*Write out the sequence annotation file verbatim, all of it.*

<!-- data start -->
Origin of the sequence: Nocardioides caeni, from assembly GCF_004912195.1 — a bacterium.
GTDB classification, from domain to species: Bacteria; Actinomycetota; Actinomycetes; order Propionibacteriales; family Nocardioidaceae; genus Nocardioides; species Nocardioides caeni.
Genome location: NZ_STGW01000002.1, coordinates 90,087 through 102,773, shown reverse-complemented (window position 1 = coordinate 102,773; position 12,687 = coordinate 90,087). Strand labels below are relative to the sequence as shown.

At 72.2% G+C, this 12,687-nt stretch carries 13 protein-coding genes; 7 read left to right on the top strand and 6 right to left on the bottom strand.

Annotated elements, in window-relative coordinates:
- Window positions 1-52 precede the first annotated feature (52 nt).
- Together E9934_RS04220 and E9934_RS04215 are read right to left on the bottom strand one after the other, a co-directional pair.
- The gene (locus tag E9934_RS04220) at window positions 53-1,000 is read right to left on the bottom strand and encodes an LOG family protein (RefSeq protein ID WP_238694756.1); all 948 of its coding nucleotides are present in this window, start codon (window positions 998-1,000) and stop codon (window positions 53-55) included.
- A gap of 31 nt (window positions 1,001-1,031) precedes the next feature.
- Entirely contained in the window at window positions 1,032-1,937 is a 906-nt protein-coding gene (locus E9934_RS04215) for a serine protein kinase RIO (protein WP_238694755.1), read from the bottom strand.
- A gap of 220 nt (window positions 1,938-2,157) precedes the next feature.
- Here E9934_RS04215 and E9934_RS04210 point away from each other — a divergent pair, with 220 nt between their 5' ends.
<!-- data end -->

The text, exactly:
Origin of the sequence: Nocardioides caeni, from assembly GCF_004912195.1 — a bacterium.
GTDB classification, from domain to species: Bacteria; Actinomycetota; Actinomycetes; order Propionibacteriales; family Nocardioidaceae; genus Nocardioides; species Nocardioides caeni.
Genome location: NZ_STGW01000002.1, coordinates 90,087 through 102,773, shown reverse-complemented (window position 1 = coordinate 102,773; position 12,687 = coordinate 90,087). Strand labels below are relative to the sequence as shown.

At 72.2% G+C, this 12,687-nt stretch carries 13 protein-coding genes; 7 read left to right on the top strand and 6 right to left on the bottom strand.

Annotated elements, in window-relative coordinates:
- Window positions 1-52 precede the first annotated feature (52 nt).
- Together E9934_RS04220 and E9934_RS04215 are read right to left on the bottom strand one after the other, a co-directional pair.
- The gene (locus tag E9934_RS04220) at window positions 53-1,000 is read right to left on the bottom strand and encodes an LOG family protein (RefSeq protein ID WP_238694756.1); all 948 of its coding nucleotides are present in this window, start codon (window positions 998-1,000) and stop codon (window positions 53-55) included.
- A gap of 31 nt (window positions 1,001-1,031) precedes the next feature.
- Entirely contained in the window at window positions 1,032-1,937 is a 906-nt protein-coding gene (locus E9934_RS04215) for a serine protein kinase RIO (protein WP_238694755.1), read from the bottom strand.
- A gap of 220 nt (window positions 1,938-2,157) precedes the next feature.
- Here E9934_RS04215 and E9934_RS04210 point away from each other — a divergent pair, with 220 nt between their 5' ends.